What parents need to know
Parents Need to Know
Parents need to know that there are a few scenes of fighting, including a battle with swords in which blood is mentioned; some sailors fall from the battle to sharks waiting below; and a child is accidentally killed in a playground mishap when his head hits the ground, with blood also mentioned. Also, several times Barkbelly, about 10, is given alcohol by adults, which seems to be common in the world of the book, and gets briefly tipsy.
What's the story?
A farmer finds a wooden egg in a field and takes it home. One winter night he throws it on the fire, and is surprised when a wooden baby pops out of it. He and his wife adopt the child, who grows up strong and tough, and they name him Barkbelly.
One day at school Barkbelly accidentally kills one of his schoolmates. Sure that the townspeople will kill him, he flees and has a series of adventures, including working in a jam factory and joining a traveling circus. Along the way he learns that there is an island where other wooden people live, and he becomes determined to make his way there and find his family.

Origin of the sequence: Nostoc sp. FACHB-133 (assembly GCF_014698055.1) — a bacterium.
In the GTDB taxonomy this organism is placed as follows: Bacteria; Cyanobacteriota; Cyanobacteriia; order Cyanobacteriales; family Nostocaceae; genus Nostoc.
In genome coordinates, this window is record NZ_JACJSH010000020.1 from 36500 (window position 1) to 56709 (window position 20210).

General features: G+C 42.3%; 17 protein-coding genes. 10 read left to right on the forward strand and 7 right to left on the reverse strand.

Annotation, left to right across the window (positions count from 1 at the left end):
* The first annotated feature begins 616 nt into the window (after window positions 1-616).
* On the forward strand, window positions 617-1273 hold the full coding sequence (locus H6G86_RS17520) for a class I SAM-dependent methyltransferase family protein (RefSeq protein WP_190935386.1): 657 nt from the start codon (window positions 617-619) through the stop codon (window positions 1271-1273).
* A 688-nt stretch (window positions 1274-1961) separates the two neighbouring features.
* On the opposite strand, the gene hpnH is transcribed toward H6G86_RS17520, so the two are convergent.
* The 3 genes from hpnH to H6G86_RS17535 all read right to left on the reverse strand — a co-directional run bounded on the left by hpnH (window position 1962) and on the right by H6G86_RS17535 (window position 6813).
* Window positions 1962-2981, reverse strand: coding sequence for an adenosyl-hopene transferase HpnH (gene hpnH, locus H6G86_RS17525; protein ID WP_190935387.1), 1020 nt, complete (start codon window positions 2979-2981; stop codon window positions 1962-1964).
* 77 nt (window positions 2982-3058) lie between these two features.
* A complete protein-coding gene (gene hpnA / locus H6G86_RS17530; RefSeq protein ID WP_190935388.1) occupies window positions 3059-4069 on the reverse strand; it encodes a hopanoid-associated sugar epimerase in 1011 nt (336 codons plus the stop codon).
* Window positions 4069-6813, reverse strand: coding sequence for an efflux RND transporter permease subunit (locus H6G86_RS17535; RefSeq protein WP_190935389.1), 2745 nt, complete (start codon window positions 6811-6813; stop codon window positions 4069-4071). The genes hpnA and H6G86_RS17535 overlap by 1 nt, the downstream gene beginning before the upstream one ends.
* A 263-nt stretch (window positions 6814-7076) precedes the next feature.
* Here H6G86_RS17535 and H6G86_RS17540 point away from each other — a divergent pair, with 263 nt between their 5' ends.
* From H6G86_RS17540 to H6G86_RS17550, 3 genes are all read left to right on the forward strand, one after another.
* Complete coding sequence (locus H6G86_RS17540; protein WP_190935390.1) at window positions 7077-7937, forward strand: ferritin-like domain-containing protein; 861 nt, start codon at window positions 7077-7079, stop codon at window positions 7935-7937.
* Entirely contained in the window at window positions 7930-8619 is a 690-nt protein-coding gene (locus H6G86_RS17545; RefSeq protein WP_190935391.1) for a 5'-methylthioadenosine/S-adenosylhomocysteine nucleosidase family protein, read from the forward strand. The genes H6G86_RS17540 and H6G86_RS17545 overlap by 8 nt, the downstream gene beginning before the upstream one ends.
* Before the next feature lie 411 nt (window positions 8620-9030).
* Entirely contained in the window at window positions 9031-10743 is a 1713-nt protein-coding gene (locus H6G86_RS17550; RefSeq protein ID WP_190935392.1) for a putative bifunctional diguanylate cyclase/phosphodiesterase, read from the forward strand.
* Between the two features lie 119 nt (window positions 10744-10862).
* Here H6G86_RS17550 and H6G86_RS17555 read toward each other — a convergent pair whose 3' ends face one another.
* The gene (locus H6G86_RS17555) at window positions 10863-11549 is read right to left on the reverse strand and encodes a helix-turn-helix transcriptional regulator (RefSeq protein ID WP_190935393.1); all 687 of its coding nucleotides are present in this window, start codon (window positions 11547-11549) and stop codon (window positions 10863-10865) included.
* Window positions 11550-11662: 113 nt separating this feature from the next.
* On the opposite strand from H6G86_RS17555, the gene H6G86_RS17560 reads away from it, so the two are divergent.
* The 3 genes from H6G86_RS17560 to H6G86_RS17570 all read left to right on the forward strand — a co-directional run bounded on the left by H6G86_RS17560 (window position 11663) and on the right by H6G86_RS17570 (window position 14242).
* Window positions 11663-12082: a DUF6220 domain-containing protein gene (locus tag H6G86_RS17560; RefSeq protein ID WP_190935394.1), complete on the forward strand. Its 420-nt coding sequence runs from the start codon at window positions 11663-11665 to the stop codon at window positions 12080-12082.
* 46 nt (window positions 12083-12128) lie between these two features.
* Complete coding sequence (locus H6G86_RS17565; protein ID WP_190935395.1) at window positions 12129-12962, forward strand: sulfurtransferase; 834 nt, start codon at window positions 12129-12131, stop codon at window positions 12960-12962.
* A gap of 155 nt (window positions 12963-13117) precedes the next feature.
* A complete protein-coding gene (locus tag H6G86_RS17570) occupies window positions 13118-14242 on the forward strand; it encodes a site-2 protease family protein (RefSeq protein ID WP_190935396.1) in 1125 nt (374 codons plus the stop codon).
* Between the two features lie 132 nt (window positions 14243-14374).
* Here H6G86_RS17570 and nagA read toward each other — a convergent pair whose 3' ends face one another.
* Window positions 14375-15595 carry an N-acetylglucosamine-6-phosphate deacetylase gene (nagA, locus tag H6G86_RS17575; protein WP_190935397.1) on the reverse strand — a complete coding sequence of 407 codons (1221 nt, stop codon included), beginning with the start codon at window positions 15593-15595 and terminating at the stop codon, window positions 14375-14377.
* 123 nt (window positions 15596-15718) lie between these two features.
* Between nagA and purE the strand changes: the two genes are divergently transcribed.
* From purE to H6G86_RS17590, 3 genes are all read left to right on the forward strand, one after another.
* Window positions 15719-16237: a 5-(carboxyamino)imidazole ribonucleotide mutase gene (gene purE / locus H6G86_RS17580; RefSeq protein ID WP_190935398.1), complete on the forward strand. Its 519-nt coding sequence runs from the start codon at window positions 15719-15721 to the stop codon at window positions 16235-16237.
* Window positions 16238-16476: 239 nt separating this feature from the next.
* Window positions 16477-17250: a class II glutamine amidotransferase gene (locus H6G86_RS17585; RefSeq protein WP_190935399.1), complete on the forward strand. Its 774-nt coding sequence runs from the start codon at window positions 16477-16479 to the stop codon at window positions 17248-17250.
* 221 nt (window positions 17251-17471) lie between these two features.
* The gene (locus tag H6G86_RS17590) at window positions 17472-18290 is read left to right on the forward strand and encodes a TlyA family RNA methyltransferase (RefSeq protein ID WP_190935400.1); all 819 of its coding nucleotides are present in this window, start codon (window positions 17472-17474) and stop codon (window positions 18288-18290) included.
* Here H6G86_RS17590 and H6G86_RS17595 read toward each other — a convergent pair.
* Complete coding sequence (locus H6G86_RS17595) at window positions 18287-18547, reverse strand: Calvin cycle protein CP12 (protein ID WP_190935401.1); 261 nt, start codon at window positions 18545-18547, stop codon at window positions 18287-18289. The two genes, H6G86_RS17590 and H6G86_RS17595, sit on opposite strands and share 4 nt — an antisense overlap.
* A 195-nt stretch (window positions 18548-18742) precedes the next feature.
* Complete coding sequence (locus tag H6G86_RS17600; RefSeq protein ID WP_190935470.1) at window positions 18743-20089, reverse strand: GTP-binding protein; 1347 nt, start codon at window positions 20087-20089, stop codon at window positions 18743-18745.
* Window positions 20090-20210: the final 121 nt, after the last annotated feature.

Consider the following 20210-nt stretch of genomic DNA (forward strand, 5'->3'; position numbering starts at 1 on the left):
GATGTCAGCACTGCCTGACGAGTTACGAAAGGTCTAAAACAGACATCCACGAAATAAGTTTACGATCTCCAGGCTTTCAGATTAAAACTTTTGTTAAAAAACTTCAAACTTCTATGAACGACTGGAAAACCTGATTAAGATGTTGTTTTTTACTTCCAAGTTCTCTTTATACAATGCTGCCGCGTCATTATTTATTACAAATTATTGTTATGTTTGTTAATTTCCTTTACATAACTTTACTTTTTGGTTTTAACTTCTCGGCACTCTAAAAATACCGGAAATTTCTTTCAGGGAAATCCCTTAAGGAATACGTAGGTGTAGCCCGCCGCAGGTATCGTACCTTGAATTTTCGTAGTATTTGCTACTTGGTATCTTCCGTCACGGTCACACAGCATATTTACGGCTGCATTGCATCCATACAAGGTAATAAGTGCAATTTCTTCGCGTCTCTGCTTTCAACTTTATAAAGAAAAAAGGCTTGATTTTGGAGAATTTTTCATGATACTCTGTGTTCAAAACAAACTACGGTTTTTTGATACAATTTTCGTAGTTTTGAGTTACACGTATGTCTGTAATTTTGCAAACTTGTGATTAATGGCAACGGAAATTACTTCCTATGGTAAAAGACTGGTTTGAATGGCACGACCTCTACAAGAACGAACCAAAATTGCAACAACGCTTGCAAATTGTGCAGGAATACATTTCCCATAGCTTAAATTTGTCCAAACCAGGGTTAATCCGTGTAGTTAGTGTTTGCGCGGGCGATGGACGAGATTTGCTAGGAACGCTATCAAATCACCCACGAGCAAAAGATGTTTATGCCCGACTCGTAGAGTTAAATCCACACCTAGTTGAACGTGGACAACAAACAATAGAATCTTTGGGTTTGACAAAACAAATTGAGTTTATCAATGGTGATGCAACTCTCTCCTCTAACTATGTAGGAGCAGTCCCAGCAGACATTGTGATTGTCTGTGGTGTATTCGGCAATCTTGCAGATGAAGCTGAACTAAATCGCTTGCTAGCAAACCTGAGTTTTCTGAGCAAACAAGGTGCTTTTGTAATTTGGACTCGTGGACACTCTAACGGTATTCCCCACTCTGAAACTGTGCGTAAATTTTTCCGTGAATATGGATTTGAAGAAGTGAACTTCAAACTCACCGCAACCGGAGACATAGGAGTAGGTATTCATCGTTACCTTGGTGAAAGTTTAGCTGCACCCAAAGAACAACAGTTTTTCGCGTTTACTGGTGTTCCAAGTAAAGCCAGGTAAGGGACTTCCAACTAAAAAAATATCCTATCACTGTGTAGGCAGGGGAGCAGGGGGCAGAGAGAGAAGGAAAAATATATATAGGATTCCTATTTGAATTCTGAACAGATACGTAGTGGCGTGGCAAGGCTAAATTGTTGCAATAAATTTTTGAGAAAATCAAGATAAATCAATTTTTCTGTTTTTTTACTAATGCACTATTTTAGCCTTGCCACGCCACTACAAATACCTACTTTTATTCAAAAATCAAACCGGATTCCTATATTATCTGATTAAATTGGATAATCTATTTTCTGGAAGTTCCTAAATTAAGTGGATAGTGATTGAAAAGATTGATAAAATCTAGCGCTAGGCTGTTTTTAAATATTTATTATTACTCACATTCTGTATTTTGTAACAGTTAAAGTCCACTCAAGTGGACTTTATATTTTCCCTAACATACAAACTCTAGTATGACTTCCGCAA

Is it any good?
Like Barkbelly himself, this book is not quite like anything else you've read. Reading the flap copy you might be tempted to think it's a Pinocchio variation, but aside from being about a wooden boy on a journey, they're not much alike.
Storyteller and first-time author Cat Weatherill has a unique imagination, and she puts it to work with a light touch on the fantasy elements, some lyrical language, and a picaresque journey through a fascinating world. It's an unfortunate surprise, then, that after displaying such deft handling of her unusual story, the author resorts to a deus ex machina to magically resolve the story into a too-pat ending. But this doesn't dampen the pleasure of the rest of the book, and Weatherill partially makes up for it by including a delightful little fable as an epilogue.
Families can talk about...
Families can talk about Barkbelly's quest for his own people and family. Why is this so important to him? Why is he so thrilled to learn that there are others like him? Why does he decide to return to his adoptive family, even knowing what awaits him there?